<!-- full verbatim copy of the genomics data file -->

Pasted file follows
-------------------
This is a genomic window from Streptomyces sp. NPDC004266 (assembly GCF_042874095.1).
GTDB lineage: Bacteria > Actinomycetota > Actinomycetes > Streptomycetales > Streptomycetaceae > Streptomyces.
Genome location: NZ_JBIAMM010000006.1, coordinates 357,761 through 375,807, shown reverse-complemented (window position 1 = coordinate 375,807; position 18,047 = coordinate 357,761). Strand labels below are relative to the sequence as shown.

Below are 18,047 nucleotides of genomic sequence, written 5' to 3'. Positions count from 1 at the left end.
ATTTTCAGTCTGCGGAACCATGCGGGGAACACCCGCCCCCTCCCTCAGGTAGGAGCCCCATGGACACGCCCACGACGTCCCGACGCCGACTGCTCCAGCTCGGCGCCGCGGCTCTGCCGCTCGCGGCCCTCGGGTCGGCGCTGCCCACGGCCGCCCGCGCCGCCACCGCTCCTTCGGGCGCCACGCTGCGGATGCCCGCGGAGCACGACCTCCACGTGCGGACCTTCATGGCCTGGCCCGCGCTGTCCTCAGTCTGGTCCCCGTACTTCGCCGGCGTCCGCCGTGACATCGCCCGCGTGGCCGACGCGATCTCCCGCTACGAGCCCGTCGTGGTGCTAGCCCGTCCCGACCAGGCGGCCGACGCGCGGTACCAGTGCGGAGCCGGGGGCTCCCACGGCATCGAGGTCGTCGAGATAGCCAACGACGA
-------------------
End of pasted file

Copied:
This is a genomic window from Streptomyces sp. NPDC004266 (assembly GCF_042874095.1).
GTDB lineage: Bacteria > Actinomycetota > Actinomycetes > Streptomycetales > Streptomycetaceae > Streptomyces.
Genome location: NZ_JBIAMM010000006.1, coordinates 357,761 through 375,807, shown reverse-complemented (window position 1 = coordinate 375,807; position 18,047 = coordinate 357,761). Strand labels below are relative to the sequence as shown.

Below are 18,047 nucleotides of genomic sequence, written 5' to 3'. Positions count from 1 at the left end.
ATTTTCAGTCTGCGGAACCATGCGGGGAACACCCGCCCCCTCCCTCAGGTAGGAGCCCCATGGACACGCCCACGACGTCCCGACGCCGACTGCTCCAGCTCGGCGCCGCGGCTCTGCCGCTCGCGGCCCTCGGGTCGGCGCTGCCCACGGCCGCCCGCGCCGCCACCGCTCCTTCGGGCGCCACGCTGCGGATGCCCGCGGAGCACGACCTCCACGTGCGGACCTTCATGGCCTGGCCCGCGCTGTCCTCAGTCTGGTCCCCGTACTTCGCCGGCGTCCGCCGTGACATCGCCCGCGTGGCCGACGCGATCTCCCGCTACGAGCCCGTCGTGGTGCTAGCCCGTCCCGACCAGGCGGCCGACGCGCGGTACCAGTGCGGAGCCGGGGGCTCCCACGGCATCGAGGTCGTCGAGATAGCCAACGACGA